Gustav downgraded to tropical storm

Hurricane Gustav weakened into a tropical storm late Monday night, several hours after making landfall about 100 kilometres from the still-fragile city of New Orleans.

'It looks like New Orleans has dodged a bullet': NBC reporter

This aerial photo released by the United States Coast Guard shows flooding from Hurricane Gustav in the Rigolets strait in eastern New Orleans Monday. ((U.S. Coast Guard/Associated Press))

Hurricane Gustav weakened into a tropical storm late Monday night, several hours after making landfall about 100 kilometres from the still-fragile city of New Orleans.

In its 11 p.m. report, the U.S. National Hurricane Center said winds had dropped to 95 km/h and that the storm was expected to continue weakening as it crossed over western Louisiana into northeastern Texas. 

Though New Orleans was assaulted by rain and strong winds earlier Monday, the city appeared to have avoided a disaster on the scale of the devastation Hurricane Katrina wrought in 2005.

"It looks like New Orleans has dodged a bullet," NBC reporter Kristen Dahlgren said earlier Monday. 

Hurricane Gustav made landfall around 9:30 a.m. near Cocodrie, La., about 110 kilometres southwest of New Orleans, as a Category 2 storm. Though trees were knocked over and buildings damaged by the winds, the gusts weakened by early afternoon and the storm was downgraded to a Category 1 — the lowest hurricane rating on the Saffir-Simpson Scale — by the hurricane centre in its 3 p.m. report. 

Wind had blown a few centimetres of water over the top of the Industrial Canal's flood wall, which broke during hurricanes Betsy and Katrina, but the city's levees were expected to hold.

All coastal warnings were discontinued in the hurricane centre's 11 p.m. report, although it cautioned that tornadoes could form over the lower Mississippi Valley and the Central Gulf Coast late Monday or early Tuesday.

Storm surge a concern

New Orleans was largely deserted, with only about 10,000 people remaining after a massive evacuation on Sunday. But there was still concern late Monday about the storm surge — water driven in from the sea — that could reach anywhere from three metres to nearly five metres, which is higher than the city's levees. 

Emergency workers and volunteers work to sandbag leaking floodgates between St. Bernard Parish and the Plaquemines East Bank levee protecting the town of Braithwaite, La., on Monday. ((Lisa Krantz/San Antonio Express-News/Associated Press))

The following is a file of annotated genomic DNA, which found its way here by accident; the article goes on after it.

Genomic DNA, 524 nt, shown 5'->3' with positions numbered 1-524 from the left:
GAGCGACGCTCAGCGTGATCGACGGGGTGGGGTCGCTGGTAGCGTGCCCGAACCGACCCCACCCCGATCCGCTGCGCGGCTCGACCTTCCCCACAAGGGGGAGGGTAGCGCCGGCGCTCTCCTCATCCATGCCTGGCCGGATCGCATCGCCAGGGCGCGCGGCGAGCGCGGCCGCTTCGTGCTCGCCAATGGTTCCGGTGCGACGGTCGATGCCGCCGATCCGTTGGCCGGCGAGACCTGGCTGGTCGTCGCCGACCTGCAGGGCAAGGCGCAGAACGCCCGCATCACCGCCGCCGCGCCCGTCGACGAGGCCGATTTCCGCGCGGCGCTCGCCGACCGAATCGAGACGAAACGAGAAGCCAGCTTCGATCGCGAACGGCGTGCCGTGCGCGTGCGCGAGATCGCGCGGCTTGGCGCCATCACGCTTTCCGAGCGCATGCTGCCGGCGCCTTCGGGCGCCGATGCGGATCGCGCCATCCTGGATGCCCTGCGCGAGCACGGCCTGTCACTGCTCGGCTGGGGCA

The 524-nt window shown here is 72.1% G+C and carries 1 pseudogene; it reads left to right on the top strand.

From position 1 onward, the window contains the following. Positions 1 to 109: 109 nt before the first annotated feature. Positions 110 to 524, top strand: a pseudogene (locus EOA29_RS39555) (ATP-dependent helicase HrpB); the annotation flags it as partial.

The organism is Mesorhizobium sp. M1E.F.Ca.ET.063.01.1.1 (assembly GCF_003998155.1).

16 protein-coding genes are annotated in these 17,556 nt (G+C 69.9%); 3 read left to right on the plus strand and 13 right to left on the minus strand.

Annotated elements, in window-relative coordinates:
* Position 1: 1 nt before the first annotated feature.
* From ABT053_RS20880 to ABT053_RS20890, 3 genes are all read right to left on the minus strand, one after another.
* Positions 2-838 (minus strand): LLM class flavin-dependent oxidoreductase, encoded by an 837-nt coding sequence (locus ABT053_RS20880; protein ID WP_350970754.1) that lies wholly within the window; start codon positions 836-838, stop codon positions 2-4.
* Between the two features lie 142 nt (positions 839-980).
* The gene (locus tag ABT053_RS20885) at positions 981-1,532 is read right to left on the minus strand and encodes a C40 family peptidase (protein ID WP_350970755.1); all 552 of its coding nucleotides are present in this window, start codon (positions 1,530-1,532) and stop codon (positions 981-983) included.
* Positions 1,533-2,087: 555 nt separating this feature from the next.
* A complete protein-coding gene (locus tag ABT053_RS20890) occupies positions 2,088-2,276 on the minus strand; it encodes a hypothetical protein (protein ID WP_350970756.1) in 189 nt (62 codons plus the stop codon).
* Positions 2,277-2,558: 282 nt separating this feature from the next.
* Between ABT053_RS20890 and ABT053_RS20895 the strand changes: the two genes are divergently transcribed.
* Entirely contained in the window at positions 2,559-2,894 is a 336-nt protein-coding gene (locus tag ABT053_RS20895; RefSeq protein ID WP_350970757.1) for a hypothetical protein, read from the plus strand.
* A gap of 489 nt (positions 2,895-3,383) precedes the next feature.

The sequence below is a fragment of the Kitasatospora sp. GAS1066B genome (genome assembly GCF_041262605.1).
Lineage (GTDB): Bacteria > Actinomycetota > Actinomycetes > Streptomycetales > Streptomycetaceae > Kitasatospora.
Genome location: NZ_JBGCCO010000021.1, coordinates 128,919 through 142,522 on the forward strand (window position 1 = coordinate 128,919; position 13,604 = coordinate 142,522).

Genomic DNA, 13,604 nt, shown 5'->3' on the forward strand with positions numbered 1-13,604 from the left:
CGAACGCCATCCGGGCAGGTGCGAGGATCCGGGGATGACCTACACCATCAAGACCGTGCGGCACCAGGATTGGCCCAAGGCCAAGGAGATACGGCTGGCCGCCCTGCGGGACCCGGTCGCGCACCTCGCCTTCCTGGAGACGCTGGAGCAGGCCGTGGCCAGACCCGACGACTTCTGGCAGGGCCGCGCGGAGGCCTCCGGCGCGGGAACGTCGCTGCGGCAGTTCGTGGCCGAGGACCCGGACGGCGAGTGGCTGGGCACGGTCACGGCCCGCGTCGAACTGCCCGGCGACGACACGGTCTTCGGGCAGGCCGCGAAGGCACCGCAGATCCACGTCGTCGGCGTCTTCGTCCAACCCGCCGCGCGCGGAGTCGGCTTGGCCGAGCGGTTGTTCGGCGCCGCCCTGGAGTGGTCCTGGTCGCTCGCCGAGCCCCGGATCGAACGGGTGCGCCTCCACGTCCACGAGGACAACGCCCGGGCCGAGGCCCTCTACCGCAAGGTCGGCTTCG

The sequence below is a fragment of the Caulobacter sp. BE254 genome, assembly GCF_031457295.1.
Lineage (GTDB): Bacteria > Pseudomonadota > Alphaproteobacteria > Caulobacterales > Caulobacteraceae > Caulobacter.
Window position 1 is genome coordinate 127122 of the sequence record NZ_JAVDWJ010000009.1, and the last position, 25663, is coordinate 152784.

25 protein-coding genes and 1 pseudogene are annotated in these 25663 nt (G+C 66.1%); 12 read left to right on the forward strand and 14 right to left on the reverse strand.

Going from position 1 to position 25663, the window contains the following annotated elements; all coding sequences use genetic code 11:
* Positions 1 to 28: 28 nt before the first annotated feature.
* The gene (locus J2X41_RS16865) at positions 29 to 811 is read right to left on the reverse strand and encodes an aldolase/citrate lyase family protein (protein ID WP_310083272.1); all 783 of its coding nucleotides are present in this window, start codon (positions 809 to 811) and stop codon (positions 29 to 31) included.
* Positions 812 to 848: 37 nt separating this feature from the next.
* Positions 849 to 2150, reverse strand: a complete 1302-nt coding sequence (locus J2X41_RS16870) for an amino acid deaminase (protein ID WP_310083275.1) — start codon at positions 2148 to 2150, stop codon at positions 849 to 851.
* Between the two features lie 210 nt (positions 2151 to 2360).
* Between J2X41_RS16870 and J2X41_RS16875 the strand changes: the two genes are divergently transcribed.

"As the storm continues to pass us, it's going to start to whip waters and storm surge … through those canals and cause more overtopping," New Orleans Mayor Ray Nagin said.

The surge, expected to hit near and to the east of Cocodrie, could be extremely dangerous, the hurricane centre said.

Gustav could also drop 300 millimetres of rain, and perhaps even 500 millimetres in small areas by Thursday, as it moves inland, posing flood threats.

Those who decided not to flee New Orleans and instead braved the storm stepped outside Monday to experience its enormous strength. While some claimed victory over the treacherous forecast, others acknowledged it was just a levee wall that separated them from disaster.

"We've seen a very well-prepared nation for Hurricane Gustav," said Harvey Johnson, the Federal Emergency Management Agency's deputy director. "That was Act One in the play. Act Two is about to unfold."

Close to 2 million people fled before storm hit

The U.S. federal government took extensive preparations to avoid a repeat of the disaster in New Orleans that followed Hurricane Katrina in August 2005.

"We don't expect the loss of life, certainly, that we saw in Katrina," Johnson said earlier Monday.

"But we are expecting a lot of homes to be damaged, a lot of infrastructure to be flooded and damaged severely."

Authorities reported eight deaths related to the storm, most of them traffic deaths, including four people killed in Georgia when their car struck a tree as they attempted to flee the storm. A 27-year-old Lafayette, La., man was also killed when a tree fell on his house.

Port Arthur, Texas residents fleeing Hurricane Gustav fill the Beech Street Baptist Church in Texarkana, Ark., to capacity over Labor Day weekend. ((Tanner Spendley/Texarkana Gazette/Associated Press))

Across the southern U.S., thousands of Gulf Coast residents prepared to sleep in shelters Monday night. Just under two million people fled their homes before Gustav made landfall. 

"I'm just hoping we can go back home to find that we still have a home," said Damien Edmond, who was staying in a Louisiana hotel. 

Homeland Security Secretary Michael Chertoff told CBS that search and rescue would be the top priority. Special vehicles, aircraft, coast guard and navy ships are ready to act.

Canada sent two aircraft to Florida on Monday to assist with search and rescue efforts. Two CC-130 Hercules aircraft deployed from Greenwood, N.S., and Winnipeg to provide assistance with the next phase of hurricane relief efforts, the Canadian Forces said.

The hurricane has disrupted the Republican convention in Minnesota. On Monday, only about two hours of routine proceedings took place, the CBC's Henry Champ reported.

President George W. Bush on Monday was in Texas, where emergency personnel were standing by.

Gustav was blamed for more than 90 deaths in the Caribbean after it hit Haiti, the Dominican Republic and Jamaica last week. Cuba and the Cayman Islands were also affected by the hurricane.

With files from the Canadian and Associated Press